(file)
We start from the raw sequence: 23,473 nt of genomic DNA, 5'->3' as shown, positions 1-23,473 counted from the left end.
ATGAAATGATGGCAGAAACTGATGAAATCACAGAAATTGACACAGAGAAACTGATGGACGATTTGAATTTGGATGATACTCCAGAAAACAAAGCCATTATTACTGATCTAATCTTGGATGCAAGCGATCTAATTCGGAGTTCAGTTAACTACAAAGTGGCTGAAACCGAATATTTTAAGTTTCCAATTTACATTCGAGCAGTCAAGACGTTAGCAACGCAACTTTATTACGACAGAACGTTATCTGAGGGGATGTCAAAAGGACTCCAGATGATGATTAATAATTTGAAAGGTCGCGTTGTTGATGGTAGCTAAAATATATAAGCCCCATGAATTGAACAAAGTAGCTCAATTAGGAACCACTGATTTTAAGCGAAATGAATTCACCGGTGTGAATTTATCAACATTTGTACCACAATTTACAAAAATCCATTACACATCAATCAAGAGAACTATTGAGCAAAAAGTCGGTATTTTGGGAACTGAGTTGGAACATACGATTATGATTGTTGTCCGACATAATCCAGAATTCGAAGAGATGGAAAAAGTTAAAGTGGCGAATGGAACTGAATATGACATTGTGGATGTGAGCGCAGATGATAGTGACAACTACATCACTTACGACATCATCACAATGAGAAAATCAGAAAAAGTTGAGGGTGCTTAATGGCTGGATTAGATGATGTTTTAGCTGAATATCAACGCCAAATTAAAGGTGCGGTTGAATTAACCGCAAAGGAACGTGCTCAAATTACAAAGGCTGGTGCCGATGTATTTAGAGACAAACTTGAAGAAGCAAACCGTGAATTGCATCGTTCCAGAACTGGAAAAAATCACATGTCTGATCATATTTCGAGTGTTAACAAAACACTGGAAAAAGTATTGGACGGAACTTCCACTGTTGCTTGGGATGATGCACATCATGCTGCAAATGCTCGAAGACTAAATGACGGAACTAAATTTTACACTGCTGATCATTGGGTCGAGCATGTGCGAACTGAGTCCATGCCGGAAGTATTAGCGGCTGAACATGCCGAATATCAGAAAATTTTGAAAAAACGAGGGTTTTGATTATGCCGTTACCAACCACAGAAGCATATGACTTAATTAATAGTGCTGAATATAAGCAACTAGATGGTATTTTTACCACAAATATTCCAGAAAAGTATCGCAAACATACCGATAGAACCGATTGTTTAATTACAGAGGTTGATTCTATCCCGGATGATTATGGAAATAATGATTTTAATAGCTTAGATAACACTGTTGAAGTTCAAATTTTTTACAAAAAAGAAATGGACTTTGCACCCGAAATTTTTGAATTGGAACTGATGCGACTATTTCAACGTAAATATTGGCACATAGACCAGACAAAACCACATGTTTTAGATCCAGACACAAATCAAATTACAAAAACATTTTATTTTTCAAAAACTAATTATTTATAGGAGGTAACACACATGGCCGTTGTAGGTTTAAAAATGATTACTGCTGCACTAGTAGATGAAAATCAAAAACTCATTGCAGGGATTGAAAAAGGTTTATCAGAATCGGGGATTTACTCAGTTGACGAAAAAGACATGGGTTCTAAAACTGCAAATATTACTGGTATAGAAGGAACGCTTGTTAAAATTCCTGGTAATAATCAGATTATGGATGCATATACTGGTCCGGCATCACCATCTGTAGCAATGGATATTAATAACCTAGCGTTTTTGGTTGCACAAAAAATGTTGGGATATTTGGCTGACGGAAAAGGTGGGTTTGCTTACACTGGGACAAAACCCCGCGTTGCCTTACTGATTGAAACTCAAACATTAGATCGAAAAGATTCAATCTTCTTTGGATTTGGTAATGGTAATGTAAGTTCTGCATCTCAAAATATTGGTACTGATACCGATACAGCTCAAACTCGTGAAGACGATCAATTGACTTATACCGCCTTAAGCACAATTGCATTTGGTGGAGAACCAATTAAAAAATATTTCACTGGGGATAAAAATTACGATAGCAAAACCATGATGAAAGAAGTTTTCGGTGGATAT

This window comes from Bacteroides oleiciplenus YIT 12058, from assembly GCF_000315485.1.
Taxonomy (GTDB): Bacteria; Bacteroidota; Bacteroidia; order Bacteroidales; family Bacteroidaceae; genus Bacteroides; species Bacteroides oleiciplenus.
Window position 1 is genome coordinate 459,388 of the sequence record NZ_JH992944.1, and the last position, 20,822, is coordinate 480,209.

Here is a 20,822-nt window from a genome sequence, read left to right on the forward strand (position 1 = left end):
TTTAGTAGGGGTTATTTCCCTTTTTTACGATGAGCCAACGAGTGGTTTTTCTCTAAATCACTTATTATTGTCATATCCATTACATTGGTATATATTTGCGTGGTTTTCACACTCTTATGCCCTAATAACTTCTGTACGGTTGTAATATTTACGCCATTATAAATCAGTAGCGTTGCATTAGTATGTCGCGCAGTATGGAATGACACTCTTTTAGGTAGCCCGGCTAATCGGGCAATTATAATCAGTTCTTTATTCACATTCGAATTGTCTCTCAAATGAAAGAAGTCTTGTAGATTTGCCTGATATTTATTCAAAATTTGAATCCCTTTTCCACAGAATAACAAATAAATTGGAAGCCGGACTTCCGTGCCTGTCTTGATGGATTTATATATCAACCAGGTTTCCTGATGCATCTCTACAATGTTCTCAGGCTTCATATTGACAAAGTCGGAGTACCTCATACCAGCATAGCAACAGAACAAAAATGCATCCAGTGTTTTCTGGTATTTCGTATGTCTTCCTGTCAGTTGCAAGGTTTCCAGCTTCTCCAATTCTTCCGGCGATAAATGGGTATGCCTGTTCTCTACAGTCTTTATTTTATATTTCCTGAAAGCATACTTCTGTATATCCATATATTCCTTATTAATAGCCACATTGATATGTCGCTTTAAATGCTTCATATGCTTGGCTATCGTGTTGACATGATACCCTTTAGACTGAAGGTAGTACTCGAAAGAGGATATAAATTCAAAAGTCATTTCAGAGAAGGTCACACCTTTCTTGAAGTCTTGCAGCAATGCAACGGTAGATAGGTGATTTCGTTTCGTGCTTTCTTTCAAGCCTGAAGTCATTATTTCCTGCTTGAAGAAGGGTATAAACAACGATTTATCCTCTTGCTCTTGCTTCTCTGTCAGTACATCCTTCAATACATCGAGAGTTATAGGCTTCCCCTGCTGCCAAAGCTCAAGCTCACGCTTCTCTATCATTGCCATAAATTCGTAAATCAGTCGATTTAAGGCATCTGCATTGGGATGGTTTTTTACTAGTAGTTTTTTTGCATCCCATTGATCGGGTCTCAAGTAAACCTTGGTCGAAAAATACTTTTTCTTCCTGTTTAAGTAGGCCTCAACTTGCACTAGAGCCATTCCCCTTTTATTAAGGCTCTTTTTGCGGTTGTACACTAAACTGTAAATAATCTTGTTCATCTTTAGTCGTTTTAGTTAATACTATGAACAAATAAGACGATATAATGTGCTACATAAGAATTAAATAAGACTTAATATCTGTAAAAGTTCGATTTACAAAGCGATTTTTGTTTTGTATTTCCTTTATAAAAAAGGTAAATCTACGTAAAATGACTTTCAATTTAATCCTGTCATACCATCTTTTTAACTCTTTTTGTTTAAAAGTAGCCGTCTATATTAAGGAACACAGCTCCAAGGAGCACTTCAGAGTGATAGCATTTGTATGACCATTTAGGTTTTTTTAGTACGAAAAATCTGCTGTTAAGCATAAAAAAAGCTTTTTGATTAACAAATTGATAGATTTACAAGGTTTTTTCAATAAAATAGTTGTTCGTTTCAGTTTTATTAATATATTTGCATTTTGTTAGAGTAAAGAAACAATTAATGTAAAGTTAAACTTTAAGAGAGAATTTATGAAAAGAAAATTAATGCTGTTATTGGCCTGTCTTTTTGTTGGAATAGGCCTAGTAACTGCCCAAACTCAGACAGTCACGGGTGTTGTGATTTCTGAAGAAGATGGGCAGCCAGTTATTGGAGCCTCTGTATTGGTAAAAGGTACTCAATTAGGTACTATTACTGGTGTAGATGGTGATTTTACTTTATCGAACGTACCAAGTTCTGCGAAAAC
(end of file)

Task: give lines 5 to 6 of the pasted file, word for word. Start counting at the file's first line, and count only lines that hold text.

Window position 1 is genome coordinate 459,388 of the sequence record NZ_JH992944.1, and the last position, 20,822, is coordinate 480,209.

Here is a 20,822-nt window from a genome sequence, read left to right on the forward strand (position 1 = left end):